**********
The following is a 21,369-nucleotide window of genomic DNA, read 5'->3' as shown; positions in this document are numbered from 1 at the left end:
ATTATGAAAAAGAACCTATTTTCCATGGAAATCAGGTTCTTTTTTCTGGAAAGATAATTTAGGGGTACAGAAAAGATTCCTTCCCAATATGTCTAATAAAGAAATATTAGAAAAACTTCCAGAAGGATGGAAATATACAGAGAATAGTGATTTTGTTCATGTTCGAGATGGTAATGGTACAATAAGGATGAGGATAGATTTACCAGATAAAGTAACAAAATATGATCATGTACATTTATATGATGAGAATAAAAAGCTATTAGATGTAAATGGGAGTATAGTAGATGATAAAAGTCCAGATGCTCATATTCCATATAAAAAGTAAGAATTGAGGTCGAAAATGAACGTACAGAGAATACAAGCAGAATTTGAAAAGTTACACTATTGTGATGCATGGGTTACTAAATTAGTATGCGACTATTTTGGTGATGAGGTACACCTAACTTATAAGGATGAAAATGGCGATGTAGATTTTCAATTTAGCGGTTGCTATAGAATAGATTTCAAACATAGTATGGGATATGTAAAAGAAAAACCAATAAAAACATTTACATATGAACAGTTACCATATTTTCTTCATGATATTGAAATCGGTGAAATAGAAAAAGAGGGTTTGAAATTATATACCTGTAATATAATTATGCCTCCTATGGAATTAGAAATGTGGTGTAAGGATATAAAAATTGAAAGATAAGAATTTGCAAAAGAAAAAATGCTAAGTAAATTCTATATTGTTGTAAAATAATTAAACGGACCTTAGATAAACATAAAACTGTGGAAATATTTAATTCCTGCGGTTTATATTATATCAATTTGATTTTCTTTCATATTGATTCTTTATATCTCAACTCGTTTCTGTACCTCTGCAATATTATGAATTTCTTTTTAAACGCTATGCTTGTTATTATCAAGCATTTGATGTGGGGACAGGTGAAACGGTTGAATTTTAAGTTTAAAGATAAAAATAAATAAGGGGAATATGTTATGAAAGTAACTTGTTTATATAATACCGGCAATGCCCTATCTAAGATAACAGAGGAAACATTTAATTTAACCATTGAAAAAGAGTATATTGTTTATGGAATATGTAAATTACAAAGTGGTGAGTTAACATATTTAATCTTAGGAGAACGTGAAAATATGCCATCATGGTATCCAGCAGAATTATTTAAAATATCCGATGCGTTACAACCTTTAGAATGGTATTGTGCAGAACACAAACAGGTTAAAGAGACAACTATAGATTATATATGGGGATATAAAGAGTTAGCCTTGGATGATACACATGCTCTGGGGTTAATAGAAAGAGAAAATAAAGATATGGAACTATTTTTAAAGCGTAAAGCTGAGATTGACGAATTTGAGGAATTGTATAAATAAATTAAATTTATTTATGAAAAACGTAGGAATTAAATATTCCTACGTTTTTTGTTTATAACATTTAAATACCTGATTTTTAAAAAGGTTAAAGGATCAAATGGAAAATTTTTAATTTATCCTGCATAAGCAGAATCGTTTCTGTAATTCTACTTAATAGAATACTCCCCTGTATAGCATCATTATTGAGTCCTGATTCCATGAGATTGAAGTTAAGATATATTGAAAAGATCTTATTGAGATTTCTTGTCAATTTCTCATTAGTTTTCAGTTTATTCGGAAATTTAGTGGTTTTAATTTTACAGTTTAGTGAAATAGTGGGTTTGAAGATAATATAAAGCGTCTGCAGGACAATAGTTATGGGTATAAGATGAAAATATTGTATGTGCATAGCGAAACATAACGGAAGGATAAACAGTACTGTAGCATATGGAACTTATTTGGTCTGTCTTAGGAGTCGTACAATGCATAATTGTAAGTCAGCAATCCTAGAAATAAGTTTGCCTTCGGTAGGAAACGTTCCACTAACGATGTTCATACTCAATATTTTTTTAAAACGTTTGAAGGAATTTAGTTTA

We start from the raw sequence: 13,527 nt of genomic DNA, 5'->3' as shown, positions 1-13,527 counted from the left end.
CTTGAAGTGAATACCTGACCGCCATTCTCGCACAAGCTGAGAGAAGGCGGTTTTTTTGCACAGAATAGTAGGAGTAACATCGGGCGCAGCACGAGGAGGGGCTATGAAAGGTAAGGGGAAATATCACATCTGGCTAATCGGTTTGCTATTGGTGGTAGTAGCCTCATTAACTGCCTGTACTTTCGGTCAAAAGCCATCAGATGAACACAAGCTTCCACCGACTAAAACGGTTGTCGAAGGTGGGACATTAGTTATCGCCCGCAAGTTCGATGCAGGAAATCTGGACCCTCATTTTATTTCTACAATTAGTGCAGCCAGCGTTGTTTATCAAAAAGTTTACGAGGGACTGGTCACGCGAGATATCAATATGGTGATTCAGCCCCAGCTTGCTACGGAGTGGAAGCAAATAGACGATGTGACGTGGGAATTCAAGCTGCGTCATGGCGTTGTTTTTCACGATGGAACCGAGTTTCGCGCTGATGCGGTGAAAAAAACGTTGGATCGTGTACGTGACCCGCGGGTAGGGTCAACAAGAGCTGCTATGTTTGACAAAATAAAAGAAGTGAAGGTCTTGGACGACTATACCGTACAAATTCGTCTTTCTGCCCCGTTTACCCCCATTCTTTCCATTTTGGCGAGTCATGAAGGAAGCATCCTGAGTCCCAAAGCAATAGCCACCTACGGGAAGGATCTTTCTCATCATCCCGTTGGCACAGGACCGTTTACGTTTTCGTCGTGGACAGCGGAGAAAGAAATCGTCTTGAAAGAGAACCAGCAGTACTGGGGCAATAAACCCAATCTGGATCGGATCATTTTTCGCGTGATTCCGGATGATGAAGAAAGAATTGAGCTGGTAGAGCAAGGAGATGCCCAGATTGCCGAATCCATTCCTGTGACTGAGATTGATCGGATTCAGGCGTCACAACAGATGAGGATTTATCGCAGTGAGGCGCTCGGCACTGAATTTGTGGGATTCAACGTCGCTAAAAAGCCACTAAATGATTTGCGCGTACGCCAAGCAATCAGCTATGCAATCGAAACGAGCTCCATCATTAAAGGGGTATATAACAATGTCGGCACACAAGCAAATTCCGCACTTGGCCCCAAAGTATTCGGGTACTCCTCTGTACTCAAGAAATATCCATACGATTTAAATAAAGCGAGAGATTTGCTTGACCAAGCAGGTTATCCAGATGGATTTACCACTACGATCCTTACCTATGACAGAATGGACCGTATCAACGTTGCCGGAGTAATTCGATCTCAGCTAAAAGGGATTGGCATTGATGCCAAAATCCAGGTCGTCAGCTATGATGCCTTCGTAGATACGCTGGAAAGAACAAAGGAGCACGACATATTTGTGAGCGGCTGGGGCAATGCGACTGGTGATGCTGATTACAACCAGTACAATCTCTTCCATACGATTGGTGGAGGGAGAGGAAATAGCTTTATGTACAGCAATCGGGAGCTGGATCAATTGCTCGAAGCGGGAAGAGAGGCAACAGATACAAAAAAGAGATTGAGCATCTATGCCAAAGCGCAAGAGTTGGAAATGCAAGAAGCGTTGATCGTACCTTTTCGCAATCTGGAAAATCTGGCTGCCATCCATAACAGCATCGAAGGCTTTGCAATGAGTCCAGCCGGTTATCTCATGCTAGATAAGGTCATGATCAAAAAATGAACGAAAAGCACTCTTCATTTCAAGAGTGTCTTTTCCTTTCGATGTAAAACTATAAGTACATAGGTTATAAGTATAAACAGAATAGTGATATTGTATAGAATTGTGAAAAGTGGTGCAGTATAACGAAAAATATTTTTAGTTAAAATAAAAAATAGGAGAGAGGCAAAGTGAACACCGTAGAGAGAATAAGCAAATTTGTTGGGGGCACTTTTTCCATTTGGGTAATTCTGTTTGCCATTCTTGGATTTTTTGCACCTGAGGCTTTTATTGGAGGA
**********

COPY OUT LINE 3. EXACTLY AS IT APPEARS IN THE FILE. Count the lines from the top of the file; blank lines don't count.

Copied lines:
We start from the raw sequence: 13,527 nt of genomic DNA, 5'->3' as shown, positions 1-13,527 counted from the left end.